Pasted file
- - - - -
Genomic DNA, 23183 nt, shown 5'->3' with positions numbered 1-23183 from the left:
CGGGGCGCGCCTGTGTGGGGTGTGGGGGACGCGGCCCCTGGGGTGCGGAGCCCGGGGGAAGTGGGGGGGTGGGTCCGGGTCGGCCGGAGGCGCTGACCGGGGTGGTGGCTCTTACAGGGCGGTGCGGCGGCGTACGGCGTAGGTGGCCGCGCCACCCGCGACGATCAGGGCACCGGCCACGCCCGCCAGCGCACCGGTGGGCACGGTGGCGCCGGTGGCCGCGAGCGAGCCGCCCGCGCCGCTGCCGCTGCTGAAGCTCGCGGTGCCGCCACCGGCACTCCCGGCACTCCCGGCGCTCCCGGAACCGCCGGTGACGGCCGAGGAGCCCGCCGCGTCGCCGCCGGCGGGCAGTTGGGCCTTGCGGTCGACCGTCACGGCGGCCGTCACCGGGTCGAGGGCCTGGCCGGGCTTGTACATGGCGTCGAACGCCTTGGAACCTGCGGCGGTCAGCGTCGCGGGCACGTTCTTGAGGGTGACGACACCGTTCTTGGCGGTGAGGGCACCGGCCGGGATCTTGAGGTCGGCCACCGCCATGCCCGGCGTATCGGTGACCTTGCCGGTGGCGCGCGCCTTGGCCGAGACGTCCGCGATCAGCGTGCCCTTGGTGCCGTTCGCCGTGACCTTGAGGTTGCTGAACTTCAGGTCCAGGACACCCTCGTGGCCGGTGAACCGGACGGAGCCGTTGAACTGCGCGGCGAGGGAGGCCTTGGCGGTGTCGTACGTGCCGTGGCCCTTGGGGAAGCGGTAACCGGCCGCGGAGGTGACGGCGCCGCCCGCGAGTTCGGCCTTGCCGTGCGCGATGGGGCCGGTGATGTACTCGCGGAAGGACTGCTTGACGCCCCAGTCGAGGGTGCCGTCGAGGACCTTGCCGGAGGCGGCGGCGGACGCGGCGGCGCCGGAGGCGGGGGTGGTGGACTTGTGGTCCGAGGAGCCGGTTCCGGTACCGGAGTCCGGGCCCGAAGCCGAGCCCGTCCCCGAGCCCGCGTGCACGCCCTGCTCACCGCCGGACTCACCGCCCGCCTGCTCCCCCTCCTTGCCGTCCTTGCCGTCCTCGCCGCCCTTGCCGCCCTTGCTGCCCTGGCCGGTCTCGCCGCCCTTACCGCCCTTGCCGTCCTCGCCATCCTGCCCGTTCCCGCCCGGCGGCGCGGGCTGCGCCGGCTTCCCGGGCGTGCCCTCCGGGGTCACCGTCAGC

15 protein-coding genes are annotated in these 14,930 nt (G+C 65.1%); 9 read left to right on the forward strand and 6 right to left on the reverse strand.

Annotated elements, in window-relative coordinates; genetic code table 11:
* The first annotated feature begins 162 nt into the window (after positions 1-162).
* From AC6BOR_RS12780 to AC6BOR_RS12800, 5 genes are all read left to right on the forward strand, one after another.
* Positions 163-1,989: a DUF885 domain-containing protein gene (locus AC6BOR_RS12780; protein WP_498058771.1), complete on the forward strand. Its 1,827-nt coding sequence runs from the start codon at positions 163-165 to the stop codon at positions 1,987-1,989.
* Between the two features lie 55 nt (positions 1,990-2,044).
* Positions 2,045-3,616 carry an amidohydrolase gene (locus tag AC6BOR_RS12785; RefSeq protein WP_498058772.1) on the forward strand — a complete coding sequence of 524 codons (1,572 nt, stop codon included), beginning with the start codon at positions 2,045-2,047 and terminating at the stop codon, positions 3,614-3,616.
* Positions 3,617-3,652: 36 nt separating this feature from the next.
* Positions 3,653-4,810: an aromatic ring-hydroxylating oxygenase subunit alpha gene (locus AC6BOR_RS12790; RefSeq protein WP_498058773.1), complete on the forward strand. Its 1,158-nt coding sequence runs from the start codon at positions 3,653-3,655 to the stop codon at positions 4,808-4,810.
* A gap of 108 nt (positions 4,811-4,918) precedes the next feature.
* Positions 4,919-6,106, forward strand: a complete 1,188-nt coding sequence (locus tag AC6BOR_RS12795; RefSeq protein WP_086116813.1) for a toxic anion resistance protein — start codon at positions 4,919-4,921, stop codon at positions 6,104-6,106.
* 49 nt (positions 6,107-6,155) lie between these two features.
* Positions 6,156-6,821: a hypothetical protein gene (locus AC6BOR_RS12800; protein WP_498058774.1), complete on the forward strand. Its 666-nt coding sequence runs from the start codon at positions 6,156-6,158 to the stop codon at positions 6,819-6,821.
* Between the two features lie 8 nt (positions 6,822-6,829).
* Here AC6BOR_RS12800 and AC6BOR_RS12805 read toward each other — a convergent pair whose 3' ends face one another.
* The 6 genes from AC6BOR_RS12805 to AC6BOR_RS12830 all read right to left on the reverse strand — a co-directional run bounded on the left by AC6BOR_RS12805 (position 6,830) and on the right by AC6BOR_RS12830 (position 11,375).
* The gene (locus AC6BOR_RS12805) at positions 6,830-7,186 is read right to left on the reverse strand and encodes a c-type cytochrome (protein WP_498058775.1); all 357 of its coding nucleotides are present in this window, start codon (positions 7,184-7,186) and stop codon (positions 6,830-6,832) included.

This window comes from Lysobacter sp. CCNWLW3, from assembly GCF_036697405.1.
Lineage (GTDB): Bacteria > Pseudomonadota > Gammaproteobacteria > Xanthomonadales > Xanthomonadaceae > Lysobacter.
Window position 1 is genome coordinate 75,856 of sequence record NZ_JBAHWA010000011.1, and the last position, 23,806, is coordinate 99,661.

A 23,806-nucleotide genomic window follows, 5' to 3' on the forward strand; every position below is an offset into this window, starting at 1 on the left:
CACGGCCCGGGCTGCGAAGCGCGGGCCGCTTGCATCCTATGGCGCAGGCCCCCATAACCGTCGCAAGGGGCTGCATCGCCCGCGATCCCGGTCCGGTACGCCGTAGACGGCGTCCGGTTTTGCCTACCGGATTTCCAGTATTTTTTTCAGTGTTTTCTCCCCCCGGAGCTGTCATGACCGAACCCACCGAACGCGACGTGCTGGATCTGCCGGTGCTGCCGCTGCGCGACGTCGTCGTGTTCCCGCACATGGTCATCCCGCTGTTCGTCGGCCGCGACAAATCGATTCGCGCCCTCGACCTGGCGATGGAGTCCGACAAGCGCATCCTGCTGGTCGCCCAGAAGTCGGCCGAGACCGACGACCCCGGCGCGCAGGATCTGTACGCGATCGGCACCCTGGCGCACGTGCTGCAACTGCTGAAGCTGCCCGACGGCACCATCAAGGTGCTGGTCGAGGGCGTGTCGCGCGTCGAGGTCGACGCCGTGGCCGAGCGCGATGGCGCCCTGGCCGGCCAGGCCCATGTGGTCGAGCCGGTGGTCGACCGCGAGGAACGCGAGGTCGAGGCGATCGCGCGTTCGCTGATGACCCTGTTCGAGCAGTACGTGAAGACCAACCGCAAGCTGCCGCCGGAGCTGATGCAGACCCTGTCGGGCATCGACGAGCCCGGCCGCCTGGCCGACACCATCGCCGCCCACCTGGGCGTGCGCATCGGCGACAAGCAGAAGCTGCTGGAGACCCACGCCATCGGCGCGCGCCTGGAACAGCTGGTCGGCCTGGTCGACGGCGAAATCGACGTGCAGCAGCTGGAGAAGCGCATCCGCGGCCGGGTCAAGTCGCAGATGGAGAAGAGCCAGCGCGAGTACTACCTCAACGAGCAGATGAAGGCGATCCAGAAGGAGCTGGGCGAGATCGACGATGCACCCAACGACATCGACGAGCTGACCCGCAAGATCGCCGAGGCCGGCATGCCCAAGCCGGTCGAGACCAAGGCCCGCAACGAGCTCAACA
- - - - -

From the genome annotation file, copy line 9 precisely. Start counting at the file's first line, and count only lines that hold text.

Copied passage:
* Positions 2,045-3,616 carry an amidohydrolase gene (locus tag AC6BOR_RS12785; RefSeq protein WP_498058772.1) on the forward strand — a complete coding sequence of 524 codons (1,572 nt, stop codon included), beginning with the start codon at positions 2,045-2,047 and terminating at the stop codon, positions 3,614-3,616.